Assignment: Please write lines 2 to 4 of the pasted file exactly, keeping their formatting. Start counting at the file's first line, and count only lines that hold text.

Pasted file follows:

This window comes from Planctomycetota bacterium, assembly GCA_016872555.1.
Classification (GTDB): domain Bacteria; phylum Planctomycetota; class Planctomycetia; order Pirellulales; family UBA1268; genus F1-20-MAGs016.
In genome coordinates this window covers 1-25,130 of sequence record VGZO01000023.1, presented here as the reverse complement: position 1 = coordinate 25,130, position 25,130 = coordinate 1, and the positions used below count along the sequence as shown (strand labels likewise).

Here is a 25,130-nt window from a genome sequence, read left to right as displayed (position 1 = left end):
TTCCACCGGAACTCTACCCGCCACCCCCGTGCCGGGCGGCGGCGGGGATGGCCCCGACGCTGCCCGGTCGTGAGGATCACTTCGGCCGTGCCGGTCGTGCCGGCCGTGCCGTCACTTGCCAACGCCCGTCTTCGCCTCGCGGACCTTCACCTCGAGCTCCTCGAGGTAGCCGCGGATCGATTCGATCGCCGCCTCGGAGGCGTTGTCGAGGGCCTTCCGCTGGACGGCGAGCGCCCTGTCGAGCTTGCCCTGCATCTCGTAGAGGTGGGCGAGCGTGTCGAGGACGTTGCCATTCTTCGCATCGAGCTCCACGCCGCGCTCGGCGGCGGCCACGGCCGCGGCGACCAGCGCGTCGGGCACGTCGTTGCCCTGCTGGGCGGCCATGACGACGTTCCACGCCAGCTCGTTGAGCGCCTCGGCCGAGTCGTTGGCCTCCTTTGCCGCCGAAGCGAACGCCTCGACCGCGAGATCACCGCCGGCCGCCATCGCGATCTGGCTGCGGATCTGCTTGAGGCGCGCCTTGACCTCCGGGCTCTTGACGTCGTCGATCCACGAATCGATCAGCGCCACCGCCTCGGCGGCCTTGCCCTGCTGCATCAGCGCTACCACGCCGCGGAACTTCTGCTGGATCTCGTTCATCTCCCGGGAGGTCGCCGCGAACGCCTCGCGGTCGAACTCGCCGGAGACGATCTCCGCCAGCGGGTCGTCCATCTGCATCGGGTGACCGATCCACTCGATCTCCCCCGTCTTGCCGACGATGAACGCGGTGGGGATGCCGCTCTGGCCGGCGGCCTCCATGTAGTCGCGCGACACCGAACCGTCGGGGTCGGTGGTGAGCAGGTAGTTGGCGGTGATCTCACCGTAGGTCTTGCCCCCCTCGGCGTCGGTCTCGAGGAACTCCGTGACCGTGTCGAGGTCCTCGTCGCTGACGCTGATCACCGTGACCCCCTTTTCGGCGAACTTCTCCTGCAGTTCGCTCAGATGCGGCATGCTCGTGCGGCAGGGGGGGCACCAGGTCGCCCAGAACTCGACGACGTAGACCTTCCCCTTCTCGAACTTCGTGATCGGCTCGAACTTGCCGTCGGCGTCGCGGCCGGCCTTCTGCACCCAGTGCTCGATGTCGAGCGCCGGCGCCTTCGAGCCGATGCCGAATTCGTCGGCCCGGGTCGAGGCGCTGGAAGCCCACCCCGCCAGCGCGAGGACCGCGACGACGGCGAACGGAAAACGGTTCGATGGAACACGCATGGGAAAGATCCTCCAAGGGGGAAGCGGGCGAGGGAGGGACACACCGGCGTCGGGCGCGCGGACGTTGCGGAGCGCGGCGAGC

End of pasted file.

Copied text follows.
Classification (GTDB): domain Bacteria; phylum Planctomycetota; class Planctomycetia; order Pirellulales; family UBA1268; genus F1-20-MAGs016.
In genome coordinates this window covers 1-25,130 of sequence record VGZO01000023.1, presented here as the reverse complement: position 1 = coordinate 25,130, position 25,130 = coordinate 1, and the positions used below count along the sequence as shown (strand labels likewise).

Here is a 25,130-nt window from a genome sequence, read left to right as displayed (position 1 = left end):